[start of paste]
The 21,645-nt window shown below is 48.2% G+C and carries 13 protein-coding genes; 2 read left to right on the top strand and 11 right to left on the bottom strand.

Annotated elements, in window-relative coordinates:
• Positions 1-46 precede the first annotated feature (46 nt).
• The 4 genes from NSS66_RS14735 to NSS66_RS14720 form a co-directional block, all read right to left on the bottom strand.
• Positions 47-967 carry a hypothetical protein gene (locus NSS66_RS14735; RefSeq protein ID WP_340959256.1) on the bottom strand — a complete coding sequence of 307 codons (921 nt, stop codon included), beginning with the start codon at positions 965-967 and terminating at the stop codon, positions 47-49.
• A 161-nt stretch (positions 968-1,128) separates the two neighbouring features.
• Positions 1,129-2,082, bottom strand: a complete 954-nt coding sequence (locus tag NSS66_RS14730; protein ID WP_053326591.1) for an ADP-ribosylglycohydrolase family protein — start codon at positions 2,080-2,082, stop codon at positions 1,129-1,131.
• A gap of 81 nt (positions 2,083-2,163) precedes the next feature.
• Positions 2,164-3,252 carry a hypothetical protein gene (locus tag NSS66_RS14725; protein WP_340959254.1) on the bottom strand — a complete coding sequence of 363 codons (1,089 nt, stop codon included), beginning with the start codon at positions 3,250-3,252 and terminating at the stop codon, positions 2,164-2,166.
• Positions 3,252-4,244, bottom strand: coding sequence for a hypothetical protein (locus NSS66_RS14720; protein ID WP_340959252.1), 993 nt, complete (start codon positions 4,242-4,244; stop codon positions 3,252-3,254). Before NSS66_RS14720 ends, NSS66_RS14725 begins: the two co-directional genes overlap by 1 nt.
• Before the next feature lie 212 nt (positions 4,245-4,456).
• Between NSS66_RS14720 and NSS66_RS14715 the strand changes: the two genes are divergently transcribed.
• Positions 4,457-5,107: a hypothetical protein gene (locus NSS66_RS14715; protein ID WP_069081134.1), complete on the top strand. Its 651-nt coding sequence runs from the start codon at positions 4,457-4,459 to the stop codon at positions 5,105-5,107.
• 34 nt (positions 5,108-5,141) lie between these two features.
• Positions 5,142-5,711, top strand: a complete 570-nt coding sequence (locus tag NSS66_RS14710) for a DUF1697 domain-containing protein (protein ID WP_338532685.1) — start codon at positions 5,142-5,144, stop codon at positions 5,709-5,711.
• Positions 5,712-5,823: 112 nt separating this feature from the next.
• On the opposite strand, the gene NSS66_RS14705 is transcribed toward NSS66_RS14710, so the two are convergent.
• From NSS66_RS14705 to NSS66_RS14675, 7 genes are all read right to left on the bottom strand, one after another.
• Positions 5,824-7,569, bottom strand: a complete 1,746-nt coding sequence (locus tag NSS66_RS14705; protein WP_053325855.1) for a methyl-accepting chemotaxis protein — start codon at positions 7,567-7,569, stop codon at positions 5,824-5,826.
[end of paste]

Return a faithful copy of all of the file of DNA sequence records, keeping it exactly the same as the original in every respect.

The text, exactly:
The 21,645-nt window shown below is 48.2% G+C and carries 13 protein-coding genes; 2 read left to right on the top strand and 11 right to left on the bottom strand.

Annotated elements, in window-relative coordinates:
• Positions 1-46 precede the first annotated feature (46 nt).
• The 4 genes from NSS66_RS14735 to NSS66_RS14720 form a co-directional block, all read right to left on the bottom strand.
• Positions 47-967 carry a hypothetical protein gene (locus NSS66_RS14735; RefSeq protein ID WP_340959256.1) on the bottom strand — a complete coding sequence of 307 codons (921 nt, stop codon included), beginning with the start codon at positions 965-967 and terminating at the stop codon, positions 47-49.
• A 161-nt stretch (positions 968-1,128) separates the two neighbouring features.
• Positions 1,129-2,082, bottom strand: a complete 954-nt coding sequence (locus tag NSS66_RS14730; protein ID WP_053326591.1) for an ADP-ribosylglycohydrolase family protein — start codon at positions 2,080-2,082, stop codon at positions 1,129-1,131.
• A gap of 81 nt (positions 2,083-2,163) precedes the next feature.
• Positions 2,164-3,252 carry a hypothetical protein gene (locus tag NSS66_RS14725; protein WP_340959254.1) on the bottom strand — a complete coding sequence of 363 codons (1,089 nt, stop codon included), beginning with the start codon at positions 3,250-3,252 and terminating at the stop codon, positions 2,164-2,166.
• Positions 3,252-4,244, bottom strand: coding sequence for a hypothetical protein (locus NSS66_RS14720; protein ID WP_340959252.1), 993 nt, complete (start codon positions 4,242-4,244; stop codon positions 3,252-3,254). Before NSS66_RS14720 ends, NSS66_RS14725 begins: the two co-directional genes overlap by 1 nt.
• Before the next feature lie 212 nt (positions 4,245-4,456).
• Between NSS66_RS14720 and NSS66_RS14715 the strand changes: the two genes are divergently transcribed.
• Positions 4,457-5,107: a hypothetical protein gene (locus NSS66_RS14715; protein ID WP_069081134.1), complete on the top strand. Its 651-nt coding sequence runs from the start codon at positions 4,457-4,459 to the stop codon at positions 5,105-5,107.
• 34 nt (positions 5,108-5,141) lie between these two features.
• Positions 5,142-5,711, top strand: a complete 570-nt coding sequence (locus tag NSS66_RS14710) for a DUF1697 domain-containing protein (protein ID WP_338532685.1) — start codon at positions 5,142-5,144, stop codon at positions 5,709-5,711.
• Positions 5,712-5,823: 112 nt separating this feature from the next.
• On the opposite strand, the gene NSS66_RS14705 is transcribed toward NSS66_RS14710, so the two are convergent.
• From NSS66_RS14705 to NSS66_RS14675, 7 genes are all read right to left on the bottom strand, one after another.
• Positions 5,824-7,569, bottom strand: a complete 1,746-nt coding sequence (locus tag NSS66_RS14705; protein WP_053325855.1) for a methyl-accepting chemotaxis protein — start codon at positions 7,567-7,569, stop codon at positions 5,824-5,826.